Researchers with the department of Occupational Therapy at Kaohsiung Medical University in Taiwan have an article in press entitled Effectiveness of virtual reality using Wii gaming technology in children with Down syndrome.
Children with Down syndrome (DS) between the ages of 7 and 12 were randomly assigned to one of three groups: standard OT interventions (SOT), VR using Wii technology interventions (VRWii) or the control group. Sensori motor functions were the targeted outcome measures and were assessed pre and post intervention using The Bruininks–Oseretsky Test of Motor Proficiency-Second Edition(BOT-2)(Bruininks &Bruininks,2005), The Developmental Test of Visual Motor Integration(VMI)(Beery, 1997), and The Test of Sensory Integration Function (TSIF)(Lin, 2004). Activities offered through Wii Sports were chosen for the VRWii intervention group. The results of this study indicated that the group of DS subjects who received Wii therapy demonstrated statistically significant improvement in motor proficiency, visual-integrative abilities and sensory integrative functions as compared to the SOT and control groups.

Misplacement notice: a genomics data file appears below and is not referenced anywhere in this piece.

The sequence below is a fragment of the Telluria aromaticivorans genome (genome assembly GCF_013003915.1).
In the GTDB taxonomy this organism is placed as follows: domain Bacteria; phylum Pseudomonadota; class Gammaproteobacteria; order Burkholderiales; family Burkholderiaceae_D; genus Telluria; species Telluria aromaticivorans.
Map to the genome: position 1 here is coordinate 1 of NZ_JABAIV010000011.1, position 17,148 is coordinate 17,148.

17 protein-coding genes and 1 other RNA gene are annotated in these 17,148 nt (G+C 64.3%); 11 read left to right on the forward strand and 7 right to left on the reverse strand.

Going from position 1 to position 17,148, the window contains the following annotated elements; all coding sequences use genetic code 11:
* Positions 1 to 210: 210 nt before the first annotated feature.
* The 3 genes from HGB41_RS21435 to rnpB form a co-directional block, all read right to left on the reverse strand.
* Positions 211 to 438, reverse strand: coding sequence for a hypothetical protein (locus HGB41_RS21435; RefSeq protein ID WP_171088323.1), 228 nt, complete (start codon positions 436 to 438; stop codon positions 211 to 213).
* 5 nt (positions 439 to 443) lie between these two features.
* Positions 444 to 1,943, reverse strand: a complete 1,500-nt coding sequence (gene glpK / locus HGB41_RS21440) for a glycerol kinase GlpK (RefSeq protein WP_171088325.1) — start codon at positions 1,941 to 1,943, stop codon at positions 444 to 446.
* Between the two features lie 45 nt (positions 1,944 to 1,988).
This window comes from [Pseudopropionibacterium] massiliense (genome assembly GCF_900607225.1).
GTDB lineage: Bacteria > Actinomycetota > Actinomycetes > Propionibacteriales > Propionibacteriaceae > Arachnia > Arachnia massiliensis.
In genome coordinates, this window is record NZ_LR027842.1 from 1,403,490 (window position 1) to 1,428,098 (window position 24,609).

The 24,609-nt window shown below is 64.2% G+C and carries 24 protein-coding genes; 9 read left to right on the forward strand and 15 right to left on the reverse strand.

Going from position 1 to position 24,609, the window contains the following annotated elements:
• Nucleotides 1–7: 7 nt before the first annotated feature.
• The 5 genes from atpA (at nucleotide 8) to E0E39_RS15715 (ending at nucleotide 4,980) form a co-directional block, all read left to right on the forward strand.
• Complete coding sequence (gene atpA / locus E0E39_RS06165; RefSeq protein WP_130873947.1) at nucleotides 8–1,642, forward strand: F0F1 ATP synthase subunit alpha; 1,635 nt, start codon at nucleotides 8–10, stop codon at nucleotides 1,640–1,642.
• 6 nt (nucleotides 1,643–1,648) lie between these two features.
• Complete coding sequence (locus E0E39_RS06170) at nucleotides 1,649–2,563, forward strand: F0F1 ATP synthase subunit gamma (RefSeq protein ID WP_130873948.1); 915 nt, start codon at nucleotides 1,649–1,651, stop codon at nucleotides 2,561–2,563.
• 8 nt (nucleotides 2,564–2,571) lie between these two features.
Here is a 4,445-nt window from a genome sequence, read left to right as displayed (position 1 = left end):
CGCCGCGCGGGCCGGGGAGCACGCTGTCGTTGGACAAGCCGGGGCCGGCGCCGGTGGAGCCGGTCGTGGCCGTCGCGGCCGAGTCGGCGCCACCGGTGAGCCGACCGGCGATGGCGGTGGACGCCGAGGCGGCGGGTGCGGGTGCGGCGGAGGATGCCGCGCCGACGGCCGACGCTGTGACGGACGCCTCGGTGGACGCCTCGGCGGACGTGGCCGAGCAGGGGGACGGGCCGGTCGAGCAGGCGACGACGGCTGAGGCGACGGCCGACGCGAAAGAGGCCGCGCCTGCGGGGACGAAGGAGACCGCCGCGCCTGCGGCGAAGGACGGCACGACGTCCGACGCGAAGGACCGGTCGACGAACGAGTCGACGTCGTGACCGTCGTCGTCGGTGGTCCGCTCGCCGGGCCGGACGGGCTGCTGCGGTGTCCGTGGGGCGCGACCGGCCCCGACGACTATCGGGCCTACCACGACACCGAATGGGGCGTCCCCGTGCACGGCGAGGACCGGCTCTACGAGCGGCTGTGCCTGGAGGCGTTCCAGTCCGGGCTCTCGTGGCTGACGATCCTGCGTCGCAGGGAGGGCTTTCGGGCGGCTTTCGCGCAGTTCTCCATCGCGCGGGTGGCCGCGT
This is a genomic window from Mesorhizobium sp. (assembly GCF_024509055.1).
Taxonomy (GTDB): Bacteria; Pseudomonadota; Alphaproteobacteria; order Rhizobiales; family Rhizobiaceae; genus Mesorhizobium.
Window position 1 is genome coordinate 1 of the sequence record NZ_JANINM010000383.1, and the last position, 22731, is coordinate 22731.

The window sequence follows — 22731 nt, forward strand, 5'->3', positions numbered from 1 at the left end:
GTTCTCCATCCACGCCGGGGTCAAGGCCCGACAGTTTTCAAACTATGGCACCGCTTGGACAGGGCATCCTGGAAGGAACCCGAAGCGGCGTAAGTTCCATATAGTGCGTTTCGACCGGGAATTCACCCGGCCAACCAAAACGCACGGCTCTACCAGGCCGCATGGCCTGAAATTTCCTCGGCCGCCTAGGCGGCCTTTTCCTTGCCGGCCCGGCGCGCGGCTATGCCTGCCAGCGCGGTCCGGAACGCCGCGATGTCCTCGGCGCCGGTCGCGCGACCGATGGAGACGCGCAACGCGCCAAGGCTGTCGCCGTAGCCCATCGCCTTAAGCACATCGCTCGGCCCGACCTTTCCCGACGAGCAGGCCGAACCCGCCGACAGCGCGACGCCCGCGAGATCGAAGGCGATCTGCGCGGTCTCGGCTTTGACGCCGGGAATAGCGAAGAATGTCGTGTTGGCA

Evidence continues to mount in support of Wii-hab for improved outcomes in many populations. In this study as well as in the study published in October of 2008 by Judith E Deutsch, Megan Borbely, Jenny Filler, Karen Huhn and Phyllis Guarrera-Bowlby the authors comment on the intrinsic values of Wii technology including engagement, encouragement and feedback. Furthermore, Wii provides an opportunity for atypical children to interact with peers both with or without similar disabilities.